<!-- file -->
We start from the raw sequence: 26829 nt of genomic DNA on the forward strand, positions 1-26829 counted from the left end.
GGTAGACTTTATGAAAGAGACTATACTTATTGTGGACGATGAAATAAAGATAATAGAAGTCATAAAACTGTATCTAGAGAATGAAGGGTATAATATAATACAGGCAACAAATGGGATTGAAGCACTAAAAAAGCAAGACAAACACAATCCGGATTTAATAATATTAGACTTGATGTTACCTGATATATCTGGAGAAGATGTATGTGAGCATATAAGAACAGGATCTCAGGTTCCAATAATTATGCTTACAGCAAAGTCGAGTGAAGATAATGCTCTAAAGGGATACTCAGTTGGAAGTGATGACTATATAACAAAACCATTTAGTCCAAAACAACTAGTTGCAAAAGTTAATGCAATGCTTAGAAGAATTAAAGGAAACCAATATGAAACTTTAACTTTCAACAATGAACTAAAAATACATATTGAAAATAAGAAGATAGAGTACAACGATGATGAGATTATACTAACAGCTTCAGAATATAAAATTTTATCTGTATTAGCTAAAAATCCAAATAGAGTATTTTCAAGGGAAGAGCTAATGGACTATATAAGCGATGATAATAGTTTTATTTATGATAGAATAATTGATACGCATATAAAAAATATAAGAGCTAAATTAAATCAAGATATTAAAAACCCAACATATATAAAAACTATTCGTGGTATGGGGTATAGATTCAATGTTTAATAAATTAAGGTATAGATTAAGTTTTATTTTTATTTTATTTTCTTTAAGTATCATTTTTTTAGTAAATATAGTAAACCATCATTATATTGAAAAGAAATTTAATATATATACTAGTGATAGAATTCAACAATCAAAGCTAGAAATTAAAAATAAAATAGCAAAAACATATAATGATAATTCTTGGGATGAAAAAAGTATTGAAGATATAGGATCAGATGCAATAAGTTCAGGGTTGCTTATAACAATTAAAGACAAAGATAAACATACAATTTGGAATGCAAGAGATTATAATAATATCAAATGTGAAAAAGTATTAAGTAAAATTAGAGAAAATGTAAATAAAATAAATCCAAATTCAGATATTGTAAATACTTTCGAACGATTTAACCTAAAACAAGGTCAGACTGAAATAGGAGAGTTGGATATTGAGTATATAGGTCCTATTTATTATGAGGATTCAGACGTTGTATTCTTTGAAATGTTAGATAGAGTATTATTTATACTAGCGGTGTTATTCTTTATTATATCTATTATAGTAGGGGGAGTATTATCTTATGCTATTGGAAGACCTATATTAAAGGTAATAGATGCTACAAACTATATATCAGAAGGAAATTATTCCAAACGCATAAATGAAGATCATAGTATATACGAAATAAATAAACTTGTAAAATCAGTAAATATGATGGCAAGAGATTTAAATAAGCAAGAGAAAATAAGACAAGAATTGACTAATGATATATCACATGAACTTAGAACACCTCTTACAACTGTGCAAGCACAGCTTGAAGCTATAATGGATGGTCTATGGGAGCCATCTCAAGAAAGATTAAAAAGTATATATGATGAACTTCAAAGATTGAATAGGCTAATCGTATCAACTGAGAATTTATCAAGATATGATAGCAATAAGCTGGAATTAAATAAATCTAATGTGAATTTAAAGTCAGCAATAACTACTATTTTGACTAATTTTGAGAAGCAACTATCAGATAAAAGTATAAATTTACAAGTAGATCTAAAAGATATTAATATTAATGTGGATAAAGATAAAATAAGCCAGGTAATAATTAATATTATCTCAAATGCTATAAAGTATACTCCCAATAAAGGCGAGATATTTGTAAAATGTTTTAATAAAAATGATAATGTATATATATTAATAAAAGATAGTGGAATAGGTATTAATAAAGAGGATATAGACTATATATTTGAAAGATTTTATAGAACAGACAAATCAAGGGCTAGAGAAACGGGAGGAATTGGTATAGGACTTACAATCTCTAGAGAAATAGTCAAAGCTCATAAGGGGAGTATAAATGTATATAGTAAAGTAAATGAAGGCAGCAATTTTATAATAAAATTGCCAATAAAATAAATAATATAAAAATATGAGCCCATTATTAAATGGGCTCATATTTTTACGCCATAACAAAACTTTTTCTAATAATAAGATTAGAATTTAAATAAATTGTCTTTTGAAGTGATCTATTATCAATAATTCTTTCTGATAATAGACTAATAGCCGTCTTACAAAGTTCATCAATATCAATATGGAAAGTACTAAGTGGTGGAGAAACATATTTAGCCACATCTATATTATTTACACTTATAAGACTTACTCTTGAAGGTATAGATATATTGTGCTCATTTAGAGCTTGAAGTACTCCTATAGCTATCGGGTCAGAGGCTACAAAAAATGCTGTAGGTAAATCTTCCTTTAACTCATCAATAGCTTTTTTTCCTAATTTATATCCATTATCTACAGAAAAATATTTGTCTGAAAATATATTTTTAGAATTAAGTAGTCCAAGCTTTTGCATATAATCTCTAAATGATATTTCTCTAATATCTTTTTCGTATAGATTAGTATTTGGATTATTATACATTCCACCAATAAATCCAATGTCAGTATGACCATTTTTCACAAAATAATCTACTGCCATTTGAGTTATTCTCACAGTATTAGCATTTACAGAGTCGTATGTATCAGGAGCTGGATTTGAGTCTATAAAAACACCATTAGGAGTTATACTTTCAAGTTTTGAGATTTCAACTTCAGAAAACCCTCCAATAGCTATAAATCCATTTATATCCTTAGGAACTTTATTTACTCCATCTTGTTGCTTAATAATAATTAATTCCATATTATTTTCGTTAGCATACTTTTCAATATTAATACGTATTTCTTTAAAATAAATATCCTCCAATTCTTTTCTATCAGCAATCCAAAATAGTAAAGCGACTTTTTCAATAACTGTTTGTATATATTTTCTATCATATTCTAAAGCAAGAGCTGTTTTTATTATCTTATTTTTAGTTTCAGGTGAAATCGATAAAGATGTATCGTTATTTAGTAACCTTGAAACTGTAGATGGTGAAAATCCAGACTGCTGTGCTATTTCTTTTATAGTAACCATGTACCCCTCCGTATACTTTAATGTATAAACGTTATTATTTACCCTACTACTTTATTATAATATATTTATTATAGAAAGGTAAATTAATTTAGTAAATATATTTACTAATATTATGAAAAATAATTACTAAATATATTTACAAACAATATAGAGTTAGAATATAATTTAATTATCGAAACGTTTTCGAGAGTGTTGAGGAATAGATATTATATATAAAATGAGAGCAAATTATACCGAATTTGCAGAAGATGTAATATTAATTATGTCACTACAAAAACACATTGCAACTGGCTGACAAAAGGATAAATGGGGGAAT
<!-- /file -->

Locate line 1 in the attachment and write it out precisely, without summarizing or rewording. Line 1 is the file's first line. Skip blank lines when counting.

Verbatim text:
We start from the raw sequence: 26829 nt of genomic DNA on the forward strand, positions 1-26829 counted from the left end.